An ancient Hindu festival, dedicated to Lord Surya and Chhathi Maiya (known to be the sister of Surya), Chhath Puja is unique to the states of Bihar, Jharkhand, Eastern Uttar Pradesh and the country of Nepal. It is the only Vedic festival that is dedicated to the Sun God, who is supposed to be the source of all powers and Chhathi Maiya (another name for Goddess Usha from the Vedic period). The god of light, energy and life force is worshipped in order to promote well being, development and the prosperity of human beings. Through this festival, people aim towards thanking the Sun God for a period of four days. The devotees who observe the fast during this festival are called Vrati.
Chhath Puja 2019 Dates
Traditionally, this festival is celebrated twice a year, once in the summers and the second time during the winters. The Karthik Chhath is celebrated during the month of October or November and it is performed on Kartika Shukla Shashti which is the sixth day of the month of Karthika according to the Hindu Calendar. Commemorated on the 6th Day after Diwali, another major Hindu festival, it generally falls during the month of October-November.
It is also celebrated during the summers and that is commonly known as Chaiti Chhath. This is celebrated a few days after Holi.
The Chhath Puja is being celebrated over four days this year, from 31st October to 3 November 2019, with Surya Shashthi (main day) falling on 3 November 2019.
|Thursday||31 October 2019||Nahay-Khay|
|Friday||1 November 2019||Lohanda and Kharna|
|Saturday||2 November 2019||Sandhya Argh|
|Sunday||3 November 2019||Suryodaya/Usha Argh and Paran|
Why is the festival named ‘Chhath’?
The meaning of the word Chhath is six in Nepali or Hindi Language and as this festival is celebrated on the sixth day of the month of Karthika, the festival is named the same.
Why is Chhath Puja celebrated?
There are many stories that date back to the origin of Chhath Puja. It is assumed that in the ancient times, Chhath Puja was celebrated by Draupadi and the Pandavas of Hastinapur in order to solve their problems and regain their lost kingdom. The mantras from the Rig Veda texts are chanted while worshipping the sun. As the story goes by, this Puja was first started by Surya Putra Karna who ruled over the Anga Desh (Bhagalpur in Bihar) during the age of Mahabharata. The scientific history or rather the yogic history dates back to the Early Vedic Period. Legend says that the sages and rishis of that era used this method in order to restrain from any external means of food and gain energy directly from the rays of the sun.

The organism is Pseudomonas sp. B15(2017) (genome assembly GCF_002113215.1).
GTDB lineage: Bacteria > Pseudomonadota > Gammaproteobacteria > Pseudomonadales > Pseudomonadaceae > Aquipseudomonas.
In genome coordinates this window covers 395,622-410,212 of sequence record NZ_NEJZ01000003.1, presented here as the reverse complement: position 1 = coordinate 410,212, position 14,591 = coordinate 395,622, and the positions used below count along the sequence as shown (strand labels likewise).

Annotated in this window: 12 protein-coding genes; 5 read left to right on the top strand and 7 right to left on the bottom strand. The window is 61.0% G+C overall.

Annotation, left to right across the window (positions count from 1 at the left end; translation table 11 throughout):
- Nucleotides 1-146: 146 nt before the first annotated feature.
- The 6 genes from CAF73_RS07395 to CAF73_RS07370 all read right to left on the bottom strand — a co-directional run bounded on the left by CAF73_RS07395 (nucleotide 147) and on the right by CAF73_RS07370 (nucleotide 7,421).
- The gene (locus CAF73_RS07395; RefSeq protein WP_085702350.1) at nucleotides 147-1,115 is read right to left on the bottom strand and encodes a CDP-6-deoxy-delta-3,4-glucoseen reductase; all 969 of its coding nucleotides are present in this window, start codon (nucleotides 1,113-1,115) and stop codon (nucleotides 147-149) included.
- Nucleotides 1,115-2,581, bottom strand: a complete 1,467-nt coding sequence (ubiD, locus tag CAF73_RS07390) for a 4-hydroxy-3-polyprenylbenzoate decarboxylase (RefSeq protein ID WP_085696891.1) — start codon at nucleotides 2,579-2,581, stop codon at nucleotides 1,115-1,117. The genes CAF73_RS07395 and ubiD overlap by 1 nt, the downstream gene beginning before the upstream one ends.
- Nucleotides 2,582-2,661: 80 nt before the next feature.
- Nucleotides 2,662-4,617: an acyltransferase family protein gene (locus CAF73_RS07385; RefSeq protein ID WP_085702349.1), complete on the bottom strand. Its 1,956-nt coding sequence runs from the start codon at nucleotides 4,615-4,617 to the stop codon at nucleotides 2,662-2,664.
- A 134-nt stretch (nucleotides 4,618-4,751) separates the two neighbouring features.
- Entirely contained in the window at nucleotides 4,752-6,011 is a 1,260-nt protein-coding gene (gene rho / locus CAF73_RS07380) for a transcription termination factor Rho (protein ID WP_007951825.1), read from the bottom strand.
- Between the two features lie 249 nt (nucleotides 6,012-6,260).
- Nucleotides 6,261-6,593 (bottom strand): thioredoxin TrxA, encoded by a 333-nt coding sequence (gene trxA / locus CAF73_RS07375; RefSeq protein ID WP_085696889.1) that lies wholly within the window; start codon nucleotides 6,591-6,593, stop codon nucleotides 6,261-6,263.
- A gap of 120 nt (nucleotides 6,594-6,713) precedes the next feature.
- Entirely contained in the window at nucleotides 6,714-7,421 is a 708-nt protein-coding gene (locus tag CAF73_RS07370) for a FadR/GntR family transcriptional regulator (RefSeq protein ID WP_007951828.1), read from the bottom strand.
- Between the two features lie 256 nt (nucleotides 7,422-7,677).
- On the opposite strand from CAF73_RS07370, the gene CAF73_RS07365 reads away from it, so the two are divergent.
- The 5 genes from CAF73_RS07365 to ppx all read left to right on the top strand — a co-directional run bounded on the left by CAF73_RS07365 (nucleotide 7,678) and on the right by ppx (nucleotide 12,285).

The Rituals of Chhath Puja
Chhathi Maiya, commonly known as Usha is the goddess worshipped in this Puja. The Chhath festival involves several rituals, which are considerably harsher as compared to other Hindu festivals. These usually involve taking dips in rivers or water bodies, strict fasting (one can’t even drink water in the entire process of fasting), standing and offering prayers in water, facing the sun for long periods and also offering prashad to the sun at sunrise and sunset.
On the first day of the Puja, the devotees have to take a dip in the holy river and cook a proper meal for themselves. Kaddu Bhaat along with Channa dal is a common preparation on this day and it is cooked by using mud or bronze utensils and mango wood over a mud stove. The ladies observing the fast can allow themselves only one meal on this day.
Lohanda and Kharna
On the second day, the devotees are to observe a fast for the entire day, which they can break just a while after sunset. The Parvaitins cook the whole Prasad on their own which include kheer and chapattis and they break their fast with this Prasad, after which they have to fast without water for 36 hours.
The third day is spent by preparing the Prasad at home and then in the evening, the entire household of the Vratins accompany them to the river bank, where they make offerings to the setting sun. The females generally wear sarees of turmeric yellow colour while making their offerings. The evenings are made even better with the enthusiastic folk songs.
Here, on the final day, all the devotees go to the riverbank before sunrise to make offerings to the rising sun. This festival ends when the Vratins break their 36 hours fast (called Paran) and the relatives come over to their house to have their share of Prasad.
Food During Chhath Puja
The Chhath Prasad is traditionally prepared with rice, wheat, dry fruits, fresh fruits, nuts, jaggery, coconut and lots and lots of ghee. One important thing regarding the meals prepared during Chhath is that they are prepared completely without salt, onion and garlic.
Thekua is a special part of the Chhath Puja and it is basically a cookie made with whole wheat flour which you must surely try if you visit the place during the festival.
The Significance of the Chhath Puja
Apart from religious significance, there are a lot of scientific facts attached to these rituals. The devotees generally pray at the riverbank during sunrise or sunset and it is scientifically backed up with the fact that, the solar energy has the lowest level of the Ultraviolet radiations during these two timings and it is really beneficial for the body. This traditional festival showers upon you positivity and helps in detoxifying your mind, soul and body. It helps to remove all the negative energies in your body by adoring the powerful sun.